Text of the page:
Treatment plant politics just stink

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We’re wondering why legislators had to drag the borrowing process out. Breaking up and putting off a vote to fully fund repairs leaves already anxious residents feeling, at best, insecure, and at worst, downright angry –– and rightly so.

Now Republicans and Democrats are arguing about who’s right and who’s wrong, which only further infuriates people. Republicans say that Democrats are to blame. They accuse them of playing a game of political brinkmanship with one of the county’s most vital assets. Democrats say they wanted greater oversight of the $722 million before they voted to approve the money. With three-quarters of a billion dollars at stake, they argue that they had a fiduciary responsibility to ensure that it’s spent the right way, not on giveaway contracts to the well-connected.

Both sides appear to be right. There’s little doubt that politics played a part in Democrats’ thinking. To simply side with the Republican majority –– and, by extension, the Republican county executive, Ed Mangano –– on an enormous project such as this in an election year, when they’re trying to regain power, would have been political suicide.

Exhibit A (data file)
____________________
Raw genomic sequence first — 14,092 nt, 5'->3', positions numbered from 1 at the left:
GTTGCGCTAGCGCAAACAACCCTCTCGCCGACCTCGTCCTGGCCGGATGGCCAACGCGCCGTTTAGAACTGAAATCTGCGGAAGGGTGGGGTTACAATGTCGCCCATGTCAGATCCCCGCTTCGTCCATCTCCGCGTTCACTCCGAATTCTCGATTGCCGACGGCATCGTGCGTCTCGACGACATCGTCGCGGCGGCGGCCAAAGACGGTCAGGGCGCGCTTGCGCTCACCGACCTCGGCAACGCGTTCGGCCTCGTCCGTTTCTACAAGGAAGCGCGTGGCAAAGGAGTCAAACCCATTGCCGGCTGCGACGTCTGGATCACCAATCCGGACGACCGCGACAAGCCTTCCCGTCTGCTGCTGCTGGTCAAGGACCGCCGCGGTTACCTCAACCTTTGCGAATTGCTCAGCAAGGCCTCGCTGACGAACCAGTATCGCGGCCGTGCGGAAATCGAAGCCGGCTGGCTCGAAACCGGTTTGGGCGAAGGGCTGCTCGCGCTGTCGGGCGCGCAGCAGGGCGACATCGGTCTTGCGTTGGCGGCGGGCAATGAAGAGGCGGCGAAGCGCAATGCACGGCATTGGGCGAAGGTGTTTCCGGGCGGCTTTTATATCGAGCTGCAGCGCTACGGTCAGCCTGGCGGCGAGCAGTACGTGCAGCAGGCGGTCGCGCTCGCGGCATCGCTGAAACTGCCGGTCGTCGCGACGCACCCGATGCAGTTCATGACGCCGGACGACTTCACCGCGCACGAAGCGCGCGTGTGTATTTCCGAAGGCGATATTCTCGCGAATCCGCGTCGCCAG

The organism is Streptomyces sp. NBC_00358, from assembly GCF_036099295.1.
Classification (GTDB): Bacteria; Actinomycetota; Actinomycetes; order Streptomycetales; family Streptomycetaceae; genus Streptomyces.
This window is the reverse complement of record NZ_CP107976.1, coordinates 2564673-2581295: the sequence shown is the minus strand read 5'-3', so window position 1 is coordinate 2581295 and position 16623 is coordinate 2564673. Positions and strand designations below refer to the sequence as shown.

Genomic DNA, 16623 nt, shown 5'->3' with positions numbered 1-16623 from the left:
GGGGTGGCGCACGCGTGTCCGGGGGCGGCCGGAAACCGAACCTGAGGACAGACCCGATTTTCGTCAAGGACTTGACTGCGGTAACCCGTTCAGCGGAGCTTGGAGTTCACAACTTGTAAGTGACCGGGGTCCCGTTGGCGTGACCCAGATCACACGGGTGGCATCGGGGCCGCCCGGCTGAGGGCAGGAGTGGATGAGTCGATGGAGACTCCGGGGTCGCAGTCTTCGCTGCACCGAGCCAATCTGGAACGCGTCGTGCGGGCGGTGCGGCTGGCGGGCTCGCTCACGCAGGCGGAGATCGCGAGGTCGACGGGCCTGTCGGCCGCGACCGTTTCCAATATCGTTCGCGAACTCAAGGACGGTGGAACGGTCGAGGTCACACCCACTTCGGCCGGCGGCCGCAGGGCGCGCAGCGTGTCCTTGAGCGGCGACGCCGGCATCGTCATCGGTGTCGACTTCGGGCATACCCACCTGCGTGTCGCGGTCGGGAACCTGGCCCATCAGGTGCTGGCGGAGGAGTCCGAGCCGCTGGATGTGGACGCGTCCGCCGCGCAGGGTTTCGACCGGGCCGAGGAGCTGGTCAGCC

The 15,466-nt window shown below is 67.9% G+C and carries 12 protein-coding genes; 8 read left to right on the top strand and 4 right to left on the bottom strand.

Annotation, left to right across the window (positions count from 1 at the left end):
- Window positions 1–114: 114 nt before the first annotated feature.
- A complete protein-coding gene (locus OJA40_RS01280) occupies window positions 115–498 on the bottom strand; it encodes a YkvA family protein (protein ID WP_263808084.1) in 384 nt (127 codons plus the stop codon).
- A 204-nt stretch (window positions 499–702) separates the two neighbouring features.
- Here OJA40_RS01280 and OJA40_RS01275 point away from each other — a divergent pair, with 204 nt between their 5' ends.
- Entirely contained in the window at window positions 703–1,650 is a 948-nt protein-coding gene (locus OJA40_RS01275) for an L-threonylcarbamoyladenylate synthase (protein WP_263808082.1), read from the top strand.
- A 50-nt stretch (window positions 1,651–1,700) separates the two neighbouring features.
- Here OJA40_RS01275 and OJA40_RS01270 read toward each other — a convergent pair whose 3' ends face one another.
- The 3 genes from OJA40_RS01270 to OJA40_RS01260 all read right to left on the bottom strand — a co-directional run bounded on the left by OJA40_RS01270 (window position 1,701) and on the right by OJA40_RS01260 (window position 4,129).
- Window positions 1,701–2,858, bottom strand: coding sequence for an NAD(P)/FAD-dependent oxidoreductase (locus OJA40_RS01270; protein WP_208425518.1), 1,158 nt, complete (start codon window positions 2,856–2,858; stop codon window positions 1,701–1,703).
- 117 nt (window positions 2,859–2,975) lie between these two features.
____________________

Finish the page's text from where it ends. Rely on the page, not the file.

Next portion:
On the other hand, Democrats made an important point in asking for a solid construction timetable with specific objectives. Money would be doled out as objectives were met, if Democrats had their way. They also wanted public hearings. Republicans, according to Denenberg, flatly refused to agree to either concession.

Denenberg, the lone bipartisan voice in this mess, was right to call for quarterly or twice-yearly oversight hearings. He was also right to vote to fully fund the bonding to give storm-weary residents some semblance of calm.

If only all of our legislators could work together for the good of the people, we could all sleep better at night.

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